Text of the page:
The year 2011 marks a landmark year for change in demographic pattern in India. Two noteworthy things have happened in India in the last few decades. Firstly, annual addition to population, in absolute numbers, has remained more or less constant for the last 20 odd years. Secondly, the number of students going in for graduation studies (15 years of formal education for non-engineering streams and 16 years of formal education for engineering streams) has increased rapidly and is expected to continue to increase rapidly for the foreseeable future.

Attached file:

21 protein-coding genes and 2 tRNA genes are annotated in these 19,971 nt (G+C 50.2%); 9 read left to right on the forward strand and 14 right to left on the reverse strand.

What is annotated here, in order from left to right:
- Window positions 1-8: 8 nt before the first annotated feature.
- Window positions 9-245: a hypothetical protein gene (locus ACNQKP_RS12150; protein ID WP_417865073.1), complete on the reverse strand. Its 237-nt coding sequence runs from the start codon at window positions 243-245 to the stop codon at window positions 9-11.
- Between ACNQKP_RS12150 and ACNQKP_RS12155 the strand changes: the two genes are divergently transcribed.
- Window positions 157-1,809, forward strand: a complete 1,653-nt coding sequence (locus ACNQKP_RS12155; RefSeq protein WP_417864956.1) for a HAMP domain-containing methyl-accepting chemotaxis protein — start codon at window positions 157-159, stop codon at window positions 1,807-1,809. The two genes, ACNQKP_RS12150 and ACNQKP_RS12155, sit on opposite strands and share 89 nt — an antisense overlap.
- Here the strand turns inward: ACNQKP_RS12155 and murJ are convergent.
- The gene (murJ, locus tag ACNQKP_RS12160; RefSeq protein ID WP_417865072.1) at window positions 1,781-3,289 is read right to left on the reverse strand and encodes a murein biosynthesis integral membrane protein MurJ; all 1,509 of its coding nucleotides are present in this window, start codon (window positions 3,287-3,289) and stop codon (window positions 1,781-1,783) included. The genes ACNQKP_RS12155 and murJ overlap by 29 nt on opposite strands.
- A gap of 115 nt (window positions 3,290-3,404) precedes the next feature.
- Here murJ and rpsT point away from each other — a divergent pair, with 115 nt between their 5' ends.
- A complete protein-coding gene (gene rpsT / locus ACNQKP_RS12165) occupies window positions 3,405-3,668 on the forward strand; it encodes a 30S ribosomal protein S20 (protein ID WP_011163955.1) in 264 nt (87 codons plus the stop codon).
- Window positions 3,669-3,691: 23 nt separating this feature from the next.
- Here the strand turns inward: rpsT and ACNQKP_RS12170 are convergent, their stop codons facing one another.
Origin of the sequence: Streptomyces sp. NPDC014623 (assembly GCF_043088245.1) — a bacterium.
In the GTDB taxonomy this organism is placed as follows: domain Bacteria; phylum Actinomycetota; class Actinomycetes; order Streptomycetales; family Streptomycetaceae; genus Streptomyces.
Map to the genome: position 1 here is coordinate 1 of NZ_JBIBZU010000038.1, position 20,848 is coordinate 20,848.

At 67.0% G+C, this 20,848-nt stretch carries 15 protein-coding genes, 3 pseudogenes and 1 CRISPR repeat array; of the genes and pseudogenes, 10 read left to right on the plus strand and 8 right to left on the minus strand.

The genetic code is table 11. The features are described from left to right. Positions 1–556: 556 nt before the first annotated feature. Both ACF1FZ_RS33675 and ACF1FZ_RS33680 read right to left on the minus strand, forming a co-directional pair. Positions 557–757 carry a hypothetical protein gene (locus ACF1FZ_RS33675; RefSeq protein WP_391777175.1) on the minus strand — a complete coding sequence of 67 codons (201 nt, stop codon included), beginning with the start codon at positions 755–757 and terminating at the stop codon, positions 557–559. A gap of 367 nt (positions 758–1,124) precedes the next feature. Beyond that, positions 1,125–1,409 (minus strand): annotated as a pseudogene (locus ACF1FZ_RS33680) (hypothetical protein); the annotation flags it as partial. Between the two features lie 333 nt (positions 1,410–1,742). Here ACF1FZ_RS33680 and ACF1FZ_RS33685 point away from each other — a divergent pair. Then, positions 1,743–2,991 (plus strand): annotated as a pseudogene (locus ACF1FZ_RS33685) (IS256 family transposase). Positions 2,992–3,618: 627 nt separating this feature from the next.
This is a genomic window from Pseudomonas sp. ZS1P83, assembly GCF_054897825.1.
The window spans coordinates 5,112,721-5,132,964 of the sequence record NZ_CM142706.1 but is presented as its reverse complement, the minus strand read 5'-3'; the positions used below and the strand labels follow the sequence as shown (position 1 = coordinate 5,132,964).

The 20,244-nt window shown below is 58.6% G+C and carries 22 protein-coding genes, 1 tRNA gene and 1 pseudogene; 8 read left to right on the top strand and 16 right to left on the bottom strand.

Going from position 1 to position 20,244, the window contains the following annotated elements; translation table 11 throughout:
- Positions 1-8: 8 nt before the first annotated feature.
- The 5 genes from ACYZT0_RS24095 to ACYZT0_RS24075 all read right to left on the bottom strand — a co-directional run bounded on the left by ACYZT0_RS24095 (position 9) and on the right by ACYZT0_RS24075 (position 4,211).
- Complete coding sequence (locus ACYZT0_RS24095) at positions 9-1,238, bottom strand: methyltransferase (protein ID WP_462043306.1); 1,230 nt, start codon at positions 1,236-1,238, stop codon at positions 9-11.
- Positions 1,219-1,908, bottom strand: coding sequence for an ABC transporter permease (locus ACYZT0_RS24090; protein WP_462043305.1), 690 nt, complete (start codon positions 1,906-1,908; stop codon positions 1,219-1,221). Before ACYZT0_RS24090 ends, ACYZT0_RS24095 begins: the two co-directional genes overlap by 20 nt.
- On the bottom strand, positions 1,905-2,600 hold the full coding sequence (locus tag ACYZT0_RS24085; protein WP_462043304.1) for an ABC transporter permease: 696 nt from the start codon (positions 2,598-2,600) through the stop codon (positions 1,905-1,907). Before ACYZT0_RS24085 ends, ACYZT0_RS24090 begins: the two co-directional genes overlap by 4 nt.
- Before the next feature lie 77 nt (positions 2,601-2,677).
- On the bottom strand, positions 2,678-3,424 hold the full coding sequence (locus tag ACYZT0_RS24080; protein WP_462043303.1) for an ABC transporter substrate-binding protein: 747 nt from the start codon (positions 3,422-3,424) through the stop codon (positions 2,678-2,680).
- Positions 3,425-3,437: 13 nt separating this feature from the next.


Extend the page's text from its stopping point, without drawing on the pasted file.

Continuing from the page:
An interplay of these two factors means that 2011 marks the first year in the history of Independent India where addition to labor force, excluding graduates, will be lower as compared to the previous year.
Rapid economic growth envisioned for India, coupled with relative decline in entry of „non-graduate. labor has interesting ramifications for India. Already, we are seeing anecdotal evidence in scattered reports of shortage of farm hands and of long distance lorry drivers. We expect rapid mechanization of farm activities in India over the next two decades. Also, relatively low skilled jobs such as parking attendants will be automated in Urban India, as employers respond to this change in trend.
A persistence of this trend will be good news for productivity improvements in India.